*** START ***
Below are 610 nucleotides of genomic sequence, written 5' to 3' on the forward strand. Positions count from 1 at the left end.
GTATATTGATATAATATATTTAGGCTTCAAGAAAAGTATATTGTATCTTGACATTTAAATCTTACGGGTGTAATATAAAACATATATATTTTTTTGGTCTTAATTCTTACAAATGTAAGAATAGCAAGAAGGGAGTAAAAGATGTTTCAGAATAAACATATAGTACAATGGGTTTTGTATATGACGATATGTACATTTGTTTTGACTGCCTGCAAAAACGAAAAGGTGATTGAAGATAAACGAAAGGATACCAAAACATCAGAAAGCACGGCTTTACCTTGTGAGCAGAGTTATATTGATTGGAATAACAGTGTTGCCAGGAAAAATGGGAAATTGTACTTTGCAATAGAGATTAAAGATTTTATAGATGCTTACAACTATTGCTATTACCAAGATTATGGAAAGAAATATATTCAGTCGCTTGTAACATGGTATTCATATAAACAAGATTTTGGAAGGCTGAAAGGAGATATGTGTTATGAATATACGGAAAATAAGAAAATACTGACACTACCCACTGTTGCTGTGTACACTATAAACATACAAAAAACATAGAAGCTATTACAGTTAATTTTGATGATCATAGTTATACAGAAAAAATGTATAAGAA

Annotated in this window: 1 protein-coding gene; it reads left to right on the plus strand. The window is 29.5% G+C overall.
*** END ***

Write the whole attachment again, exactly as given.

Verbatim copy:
Below are 610 nucleotides of genomic sequence, written 5' to 3' on the forward strand. Positions count from 1 at the left end.
GTATATTGATATAATATATTTAGGCTTCAAGAAAAGTATATTGTATCTTGACATTTAAATCTTACGGGTGTAATATAAAACATATATATTTTTTTGGTCTTAATTCTTACAAATGTAAGAATAGCAAGAAGGGAGTAAAAGATGTTTCAGAATAAACATATAGTACAATGGGTTTTGTATATGACGATATGTACATTTGTTTTGACTGCCTGCAAAAACGAAAAGGTGATTGAAGATAAACGAAAGGATACCAAAACATCAGAAAGCACGGCTTTACCTTGTGAGCAGAGTTATATTGATTGGAATAACAGTGTTGCCAGGAAAAATGGGAAATTGTACTTTGCAATAGAGATTAAAGATTTTATAGATGCTTACAACTATTGCTATTACCAAGATTATGGAAAGAAATATATTCAGTCGCTTGTAACATGGTATTCATATAAACAAGATTTTGGAAGGCTGAAAGGAGATATGTGTTATGAATATACGGAAAATAAGAAAATACTGACACTACCCACTGTTGCTGTGTACACTATAAACATACAAAAAACATAGAAGCTATTACAGTTAATTTTGATGATCATAGTTATACAGAAAAAATGTATAAGAA

Annotated in this window: 1 protein-coding gene; it reads left to right on the plus strand. The window is 29.5% G+C overall.